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A fictional scene, focusing on showing, not telling, an emotion.

It started first thing every day, whenever I laid eyes on her.

Janie, perfect Janie, would envelop the house in her radiant glow.

The damn bitch can’t even walk down stairs normally. The way my parents look at her through their misty morning eyes- you’d think she was a toddler, doing it for the first time.

”Oh, Janie, I love what you did with your hair this morning!” Mother would coo.

Even Daddy has no trouble tearing his eyes away from the doom and gloom in the newspaper. “Looking sharp, Janie, looking sharp. Score another A for us, will you hon?”

And that’s what she did, every day at school. It didn’t matter if it was a test or a pie eating contest- Janie won every one with top marks. I hate her for it- the way she gets up, so modest and blushing to scattered applause, as if she’d WORKED for THIS victory, as though she hadn’t received another one, just last period!

But days like this were the worst. I fumed all the way up to the bus stop, Janie striding confidently beside me. She knew what was coming as well as I did. School assembly.

They really should start putting one on every week, as Janie wins 7 awards every day. Who cares about other students and their more… scattered achievements? The state’s about to rename the school Saint Janie Marie Anderson Junior High anyway.

It’s always just a matter of time for Janie.

My parents attended the assembly, of course, beaming smiles wide enough to swallow the whole auditorium. Not once did either of their gazes avert in my direction, where I sat with the 9th graders.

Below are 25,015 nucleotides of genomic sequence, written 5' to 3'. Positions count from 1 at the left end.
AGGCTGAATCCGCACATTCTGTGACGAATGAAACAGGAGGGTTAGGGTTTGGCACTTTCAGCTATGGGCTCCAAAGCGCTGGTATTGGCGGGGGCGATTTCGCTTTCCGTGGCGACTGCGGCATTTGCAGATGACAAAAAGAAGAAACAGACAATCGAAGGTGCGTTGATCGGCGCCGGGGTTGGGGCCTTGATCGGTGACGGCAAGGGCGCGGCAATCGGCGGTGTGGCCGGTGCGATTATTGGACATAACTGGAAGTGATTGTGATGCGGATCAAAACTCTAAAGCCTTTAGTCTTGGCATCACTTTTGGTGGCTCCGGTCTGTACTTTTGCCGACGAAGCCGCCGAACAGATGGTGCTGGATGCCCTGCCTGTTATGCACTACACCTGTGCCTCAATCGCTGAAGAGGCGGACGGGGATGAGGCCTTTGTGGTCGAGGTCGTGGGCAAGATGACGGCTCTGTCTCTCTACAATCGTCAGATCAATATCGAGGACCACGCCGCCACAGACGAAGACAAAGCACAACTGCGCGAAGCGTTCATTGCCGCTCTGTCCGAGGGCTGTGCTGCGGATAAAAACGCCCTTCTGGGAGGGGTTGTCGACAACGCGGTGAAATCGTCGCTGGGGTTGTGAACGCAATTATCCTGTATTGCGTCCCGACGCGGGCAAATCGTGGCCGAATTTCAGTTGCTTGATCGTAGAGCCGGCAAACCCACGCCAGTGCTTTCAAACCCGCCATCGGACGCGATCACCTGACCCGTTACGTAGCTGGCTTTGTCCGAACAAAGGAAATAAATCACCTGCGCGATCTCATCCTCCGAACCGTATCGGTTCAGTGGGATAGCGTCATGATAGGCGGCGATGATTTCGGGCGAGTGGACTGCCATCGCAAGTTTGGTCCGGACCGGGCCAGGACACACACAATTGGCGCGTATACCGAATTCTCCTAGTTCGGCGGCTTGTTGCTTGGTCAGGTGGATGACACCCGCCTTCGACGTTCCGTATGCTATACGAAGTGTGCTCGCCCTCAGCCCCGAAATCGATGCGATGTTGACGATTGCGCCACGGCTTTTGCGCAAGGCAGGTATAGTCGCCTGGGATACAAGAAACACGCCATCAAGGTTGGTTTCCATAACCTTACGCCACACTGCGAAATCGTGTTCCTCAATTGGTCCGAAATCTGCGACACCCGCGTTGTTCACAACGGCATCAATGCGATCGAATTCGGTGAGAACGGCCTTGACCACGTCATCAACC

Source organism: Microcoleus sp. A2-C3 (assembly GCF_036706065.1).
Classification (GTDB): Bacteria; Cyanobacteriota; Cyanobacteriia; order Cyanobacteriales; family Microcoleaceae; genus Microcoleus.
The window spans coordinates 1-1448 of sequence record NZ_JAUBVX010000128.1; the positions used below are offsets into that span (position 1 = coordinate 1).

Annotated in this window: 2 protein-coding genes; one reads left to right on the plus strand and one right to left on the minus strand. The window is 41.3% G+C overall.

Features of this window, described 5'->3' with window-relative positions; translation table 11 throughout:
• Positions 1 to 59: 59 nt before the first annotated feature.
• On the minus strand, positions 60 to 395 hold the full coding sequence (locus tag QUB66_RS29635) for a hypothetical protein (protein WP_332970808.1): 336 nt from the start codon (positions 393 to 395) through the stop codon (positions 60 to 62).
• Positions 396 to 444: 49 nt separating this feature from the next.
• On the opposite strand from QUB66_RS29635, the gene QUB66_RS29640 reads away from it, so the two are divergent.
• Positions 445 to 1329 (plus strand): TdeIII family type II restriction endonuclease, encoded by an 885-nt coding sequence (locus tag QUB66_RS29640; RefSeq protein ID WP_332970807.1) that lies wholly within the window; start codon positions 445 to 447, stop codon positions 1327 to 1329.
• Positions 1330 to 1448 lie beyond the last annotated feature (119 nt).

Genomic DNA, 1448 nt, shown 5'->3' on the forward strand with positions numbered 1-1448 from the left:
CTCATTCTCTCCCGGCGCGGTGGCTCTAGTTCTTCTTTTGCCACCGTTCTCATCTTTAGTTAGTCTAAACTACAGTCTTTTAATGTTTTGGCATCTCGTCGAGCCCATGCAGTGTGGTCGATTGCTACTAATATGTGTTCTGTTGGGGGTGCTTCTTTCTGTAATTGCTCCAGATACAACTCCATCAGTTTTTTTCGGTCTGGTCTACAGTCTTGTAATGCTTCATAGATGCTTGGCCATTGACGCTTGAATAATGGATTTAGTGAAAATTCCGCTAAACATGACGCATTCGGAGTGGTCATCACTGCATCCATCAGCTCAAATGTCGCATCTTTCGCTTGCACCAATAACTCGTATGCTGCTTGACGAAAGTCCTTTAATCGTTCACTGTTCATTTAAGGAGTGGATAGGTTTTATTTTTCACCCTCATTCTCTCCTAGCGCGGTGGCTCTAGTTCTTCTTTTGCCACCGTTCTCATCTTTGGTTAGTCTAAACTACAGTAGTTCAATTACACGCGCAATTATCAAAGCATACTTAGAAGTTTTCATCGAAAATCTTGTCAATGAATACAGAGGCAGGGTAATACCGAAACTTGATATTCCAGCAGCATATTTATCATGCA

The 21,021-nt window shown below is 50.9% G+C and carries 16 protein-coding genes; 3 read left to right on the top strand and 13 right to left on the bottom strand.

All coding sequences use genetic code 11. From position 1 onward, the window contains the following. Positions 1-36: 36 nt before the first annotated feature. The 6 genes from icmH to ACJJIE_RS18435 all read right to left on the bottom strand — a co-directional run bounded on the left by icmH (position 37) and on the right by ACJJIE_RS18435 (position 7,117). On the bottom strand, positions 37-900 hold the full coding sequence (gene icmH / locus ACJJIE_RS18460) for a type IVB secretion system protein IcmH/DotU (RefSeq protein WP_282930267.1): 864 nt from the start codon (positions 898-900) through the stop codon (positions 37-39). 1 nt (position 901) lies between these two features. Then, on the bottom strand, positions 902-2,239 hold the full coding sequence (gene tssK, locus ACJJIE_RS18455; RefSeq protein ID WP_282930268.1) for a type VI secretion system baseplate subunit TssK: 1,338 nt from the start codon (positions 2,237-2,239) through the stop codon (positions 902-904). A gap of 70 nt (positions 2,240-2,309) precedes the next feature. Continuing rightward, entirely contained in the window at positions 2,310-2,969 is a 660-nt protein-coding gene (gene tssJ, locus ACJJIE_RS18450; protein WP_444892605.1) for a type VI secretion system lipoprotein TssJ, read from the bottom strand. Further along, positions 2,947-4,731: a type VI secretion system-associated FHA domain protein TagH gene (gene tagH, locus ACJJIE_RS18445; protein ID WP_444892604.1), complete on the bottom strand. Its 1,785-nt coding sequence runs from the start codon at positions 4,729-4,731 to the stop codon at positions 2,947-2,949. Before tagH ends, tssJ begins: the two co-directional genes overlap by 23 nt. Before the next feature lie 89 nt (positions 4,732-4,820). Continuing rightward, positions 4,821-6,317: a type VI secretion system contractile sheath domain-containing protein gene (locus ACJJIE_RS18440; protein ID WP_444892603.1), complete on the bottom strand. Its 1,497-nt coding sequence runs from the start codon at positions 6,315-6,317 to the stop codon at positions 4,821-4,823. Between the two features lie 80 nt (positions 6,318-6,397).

”Welcome to the 52nd Montessori Junior High Assembly for academic and extra curricular excellence…” the principal droned. I sighed and slid down into my seat, wondering if anyone else’s name would be called, besides Janie’s.

”The highest mathematical score on the midterm examination goes to… Janie Anderson! The highest overall average for all midterm examinations goes to… Janie Anderson!” My parents whooped and hollered, as though they couldn’t believe their ears. What were you expecting- would she grow dumb like me? I wanted to shout across the auditorium, making my voice heard.

Janie kept getting up with that same sugary sweet smile plastered to her face. I suppressed the urge to kick her as she went past me.

Finally, when Janie had run the 7th grade section to stage marathon for the 10th time, the principal called everyone’s attention up front for a new award. “As many of you know, our new head of the Arts Department has been pressuring me to create a musical excellence award,” he said with a twinkle in his eye.

I sat bolt upright. Musical excellence? That was the exact phrase Mrs. Kelly used to describe me on both my report cards this semester- “Ashley shows signs of musical excellence. Encourage her to practice singing at home.” Perhaps this was my chance? To prove myself to my parents? Myself? Even Janie?

”…and the award for musical excellence goes to… Janie Anderson!” the principal roared.

Things went on as they always had. Janie, blushing with gratitude, got up to polite applause, took another award from the school, and rose higher in my parents’ favor.

Later, after showering her with praise, my parents would turn to me and ask, only half joking, “Ashley, why can’t you take a hint from your sister?”

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